[161] Portions of another electrical surgical device 750 in accordance with principles of the present disclosure are shown in Figs. 42A and 42B. In particular, blade and electrode assembly components of the device 750 are shown and described below. For ease of explanation, various other components of the device 750 are omitted from the views; for example, the device 750 can include one or more of the various housings, hubs and electrical connections components described above with respect to the device 1 10 (Fig. 2 A), or equivalent components or mechanisms. With this in mind, the device 750 includes an inner shaft or tubular member 752, an outer shaft or tubular member 754, an electrical insulator 756, a second electrode body or cap 758, and an insulating layer 760. The inner shaft 752, outer shaft 754, electrical insulator 756 and the insulating layer 760 can have any of the constructions described above. The second electrode body 758 is configured to establish an irrigation channel as described below.

[162] In general terms, and akin to the embodiments above, the inner shaft 752 is rotatably disposed within the outer shaft 754 and forms a cutting tip 762. The cutting tip 762 is selectively exposed at a cutting window 764 of the outer shaft 754. The cutting tip 762 and the cutting window 764 combine to define a cutting implement 766. The electrical insulator 756 covers a majority of an exterior of the outer shaft 754. The outer shaft 754 is formed of an electrically conductive material and thus can serve as a first electrode body of the device 750. A distal portion of the outer shaft 754 is free of the electrical insulator 756, defining a first electrode surface 768. The second electrode body 758 receives the outer shaft 754 (coated with the electrical insulator 756). The insulating layer 760 covers a majority of an exterior of the second electrode body 758, optionally securing the second electrode body 758 to the outer shaft 754 (e.g., via heat shrink process). A distal region of the second electrode body 758 is free of the insulating layer 760, defining a second electrode surface 770.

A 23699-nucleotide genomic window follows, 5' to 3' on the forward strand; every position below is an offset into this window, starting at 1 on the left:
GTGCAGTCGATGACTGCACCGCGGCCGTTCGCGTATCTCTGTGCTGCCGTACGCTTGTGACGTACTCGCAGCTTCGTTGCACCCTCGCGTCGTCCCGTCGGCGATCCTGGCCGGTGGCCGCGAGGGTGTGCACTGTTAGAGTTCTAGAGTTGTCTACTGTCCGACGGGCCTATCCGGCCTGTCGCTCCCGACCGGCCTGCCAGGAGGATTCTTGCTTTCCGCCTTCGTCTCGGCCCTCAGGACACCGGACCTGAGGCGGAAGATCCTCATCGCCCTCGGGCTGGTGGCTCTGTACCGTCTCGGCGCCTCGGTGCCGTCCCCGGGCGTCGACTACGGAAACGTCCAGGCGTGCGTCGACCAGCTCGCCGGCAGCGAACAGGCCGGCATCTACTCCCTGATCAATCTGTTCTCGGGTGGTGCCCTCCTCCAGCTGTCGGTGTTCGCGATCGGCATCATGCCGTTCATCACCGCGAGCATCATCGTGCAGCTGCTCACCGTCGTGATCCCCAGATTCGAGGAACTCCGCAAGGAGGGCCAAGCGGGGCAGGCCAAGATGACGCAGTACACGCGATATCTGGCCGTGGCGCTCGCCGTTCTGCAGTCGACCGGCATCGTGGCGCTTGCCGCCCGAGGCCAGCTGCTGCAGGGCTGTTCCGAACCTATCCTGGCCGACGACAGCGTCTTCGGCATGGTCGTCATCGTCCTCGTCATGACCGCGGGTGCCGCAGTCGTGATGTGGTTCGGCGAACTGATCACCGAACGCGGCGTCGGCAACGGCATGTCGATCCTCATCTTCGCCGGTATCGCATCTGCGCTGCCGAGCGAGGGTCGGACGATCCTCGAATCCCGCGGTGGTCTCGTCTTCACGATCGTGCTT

[163] The device 750 operates in a manner highly akin to the device 110 (Fig.

2A) as described above, with the inner shaft 752 powered to rotate or oscillate relative to the outer shaft 754 to perform tissue cutting, dissection, etc., at the cutting implement 766. Further, the electrode surfaces 768, 770 can be operated as bipolar electrodes as described above. In addition, the device 750 is configured to provide irrigation in a region of the electrode surfaces 768, 770 as described below.